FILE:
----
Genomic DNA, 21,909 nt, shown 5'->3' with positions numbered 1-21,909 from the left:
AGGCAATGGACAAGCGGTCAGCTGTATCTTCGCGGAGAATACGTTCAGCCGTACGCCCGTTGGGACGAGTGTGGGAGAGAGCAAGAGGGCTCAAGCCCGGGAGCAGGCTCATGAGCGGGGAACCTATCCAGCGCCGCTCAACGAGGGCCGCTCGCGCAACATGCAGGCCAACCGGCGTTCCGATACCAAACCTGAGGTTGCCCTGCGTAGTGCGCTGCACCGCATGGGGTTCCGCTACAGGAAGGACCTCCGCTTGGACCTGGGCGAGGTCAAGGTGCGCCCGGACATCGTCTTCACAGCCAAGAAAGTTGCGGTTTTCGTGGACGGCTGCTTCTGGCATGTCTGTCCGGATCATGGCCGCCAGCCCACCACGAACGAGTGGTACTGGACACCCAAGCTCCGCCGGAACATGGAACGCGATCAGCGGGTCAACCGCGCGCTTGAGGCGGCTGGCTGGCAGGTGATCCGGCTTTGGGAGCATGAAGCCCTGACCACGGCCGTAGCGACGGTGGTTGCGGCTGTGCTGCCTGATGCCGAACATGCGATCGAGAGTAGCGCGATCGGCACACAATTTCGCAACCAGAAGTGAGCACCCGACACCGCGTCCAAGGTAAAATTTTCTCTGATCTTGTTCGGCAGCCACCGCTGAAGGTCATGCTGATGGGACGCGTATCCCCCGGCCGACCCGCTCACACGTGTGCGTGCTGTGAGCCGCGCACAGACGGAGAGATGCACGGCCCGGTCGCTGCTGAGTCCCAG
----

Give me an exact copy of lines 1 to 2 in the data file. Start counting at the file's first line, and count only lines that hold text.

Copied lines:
Genomic DNA, 21,909 nt, shown 5'->3' with positions numbered 1-21,909 from the left:
AGGCAATGGACAAGCGGTCAGCTGTATCTTCGCGGAGAATACGTTCAGCCGTACGCCCGTTGGGACGAGTGTGGGAGAGAGCAAGAGGGCTCAAGCCCGGGAGCAGGCTCATGAGCGGGGAACCTATCCAGCGCCGCTCAACGAGGGCCGCTCGCGCAACATGCAGGCCAACCGGCGTTCCGATACCAAACCTGAGGTTGCCCTGCGTAGTGCGCTGCACCGCATGGGGTTCCGCTACAGGAAGGACCTCCGCTTGGACCTGGGCGAGGTCAAGGTGCGCCCGGACATCGTCTTCACAGCCAAGAAAGTTGCGGTTTTCGTGGACGGCTGCTTCTGGCATGTCTGTCCGGATCATGGCCGCCAGCCCACCACGAACGAGTGGTACTGGACACCCAAGCTCCGCCGGAACATGGAACGCGATCAGCGGGTCAACCGCGCGCTTGAGGCGGCTGGCTGGCAGGTGATCCGGCTTTGGGAGCATGAAGCCCTGACCACGGCCGTAGCGACGGTGGTTGCGGCTGTGCTGCCTGATGCCGAACATGCGATCGAGAGTAGCGCGATCGGCACACAATTTCGCAACCAGAAGTGAGCACCCGACACCGCGTCCAAGGTAAAATTTTCTCTGATCTTGTTCGGCAGCCACCGCTGAAGGTCATGCTGATGGGACGCGTATCCCCCGGCCGACCCGCTCACACGTGTGCGTGCTGTGAGCCGCGCACAGACGGAGAGATGCACGGCCCGGTCGCTGCTGAGTCCCAG